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Want a healthy gut? Exposures in first year of life have long-lasting effects

A healthy gut microbiome will help keep harmful diseases at bay.
Michael DeForge for NPR
A healthy gut microbiome will help keep harmful diseases at bay.

When a baby is born, their gut microbiome — the bacteria, viruses, fungi, protists and other single-celled organisms that live in the intestines and the stomach — is quite similar to the next infant’s.

It’s not until they hit three months of age that gut bacteria begin to differ from one child to the next. And those differences often run along racial and ethnic lines. That’s according to a new study by Liz Mallott, an assistant professor of biology at Washington University.

“Something happens, either at three months or shortly after, where you do start to see a slight divergence in the gut microbiome between Black, white, Asian Pacific Islander kids, Hispanic and non-Hispanic kids,” she said. “The taxa that diverge are taxa we know we acquire from the environment. They aren't bacteria species that are inherited from your mom … so it really is something in the external environment that must be driving the change.”

Differences in gut microbiomes early in life can have a lasting effect. Poor gut health leaves people at risk of developing Type 2 diabetes, severe asthma or other lung illnesses.

“[Microbes] are also involved in regulating our blood sugar and our blood pressure. They can increase or decrease inflammation. And they also protect us from pathogens,” Mallott said.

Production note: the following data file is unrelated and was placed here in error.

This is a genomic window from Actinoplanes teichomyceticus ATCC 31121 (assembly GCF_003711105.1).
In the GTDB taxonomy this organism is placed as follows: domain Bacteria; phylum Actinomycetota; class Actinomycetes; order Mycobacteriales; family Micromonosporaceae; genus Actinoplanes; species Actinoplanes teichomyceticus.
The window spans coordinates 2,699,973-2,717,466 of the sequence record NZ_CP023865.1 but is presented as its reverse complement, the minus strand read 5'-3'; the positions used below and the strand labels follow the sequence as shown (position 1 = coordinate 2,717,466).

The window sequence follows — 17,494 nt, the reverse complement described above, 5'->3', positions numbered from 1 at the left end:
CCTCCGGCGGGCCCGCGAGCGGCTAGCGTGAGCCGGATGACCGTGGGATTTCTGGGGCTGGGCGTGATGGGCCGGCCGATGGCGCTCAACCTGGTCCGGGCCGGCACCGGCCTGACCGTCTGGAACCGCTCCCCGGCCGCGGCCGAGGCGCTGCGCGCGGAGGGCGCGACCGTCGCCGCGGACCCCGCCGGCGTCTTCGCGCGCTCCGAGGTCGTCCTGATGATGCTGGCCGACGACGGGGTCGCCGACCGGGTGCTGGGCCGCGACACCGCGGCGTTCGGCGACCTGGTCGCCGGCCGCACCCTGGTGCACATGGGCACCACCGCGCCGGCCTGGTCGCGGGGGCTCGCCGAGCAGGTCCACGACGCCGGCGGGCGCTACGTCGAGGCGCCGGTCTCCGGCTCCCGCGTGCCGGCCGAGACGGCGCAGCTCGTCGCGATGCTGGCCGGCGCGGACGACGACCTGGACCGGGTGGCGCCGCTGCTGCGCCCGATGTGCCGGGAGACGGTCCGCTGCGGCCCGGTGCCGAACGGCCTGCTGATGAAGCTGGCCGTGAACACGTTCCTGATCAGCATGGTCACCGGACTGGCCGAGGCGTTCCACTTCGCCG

Pinpointing when young kids develop unique gut bacteria is important because it helps researchers determine what social and environmental factors might cause such differences.

“There are things like exposure to pollution, whether or not a kid is in day care or is cared for by family members or has a nanny, the introduction of different foods early in life — all of those could be driving these differences,” Mallott said.

Uncovering specific environmental factors is the next major research question. For now, Mallott advises that parents of newborns and young children expose their kids to as many different situations — and yes, germs — as possible.

Liz Mallott
Emily Woodbury
Liz Mallott is an assistant professor of biology at Washington University.

“It sounds cliché, but [make] sure your child gets a lot of time outside, playing in the dirt so they're exposed to a lot of different microbes, as well as having a lot of different social contacts. Interacting with a lot of different friends and family seems to be really important,” she said. “There are some studies coming out that were done during the pandemic that showed that having fewer social contacts is really detrimental to the microbiome.”

To learn more about Mallott’s work and what you can do to promote a healthy gut microbiome, listen to St. Louis on the Air on Apple Podcast, Spotify or Google Podcast, or by clicking the play button below.

Liz Mallott joins "St. Louis on the Air"

St. Louis on the Air” brings you the stories of St. Louis and the people who live, work and create in our region. The show is produced by Miya Norfleet, Emily Woodbury, Danny Wicentowski, Elaine Cha and Alex Heuer. Ulaa Kuziez is our production intern. The audio engineer is Aaron Doerr. Send questions and comments about this story to talk@stlpr.org.

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Emily is the senior producer for "St. Louis on the Air" at St. Louis Public Radio.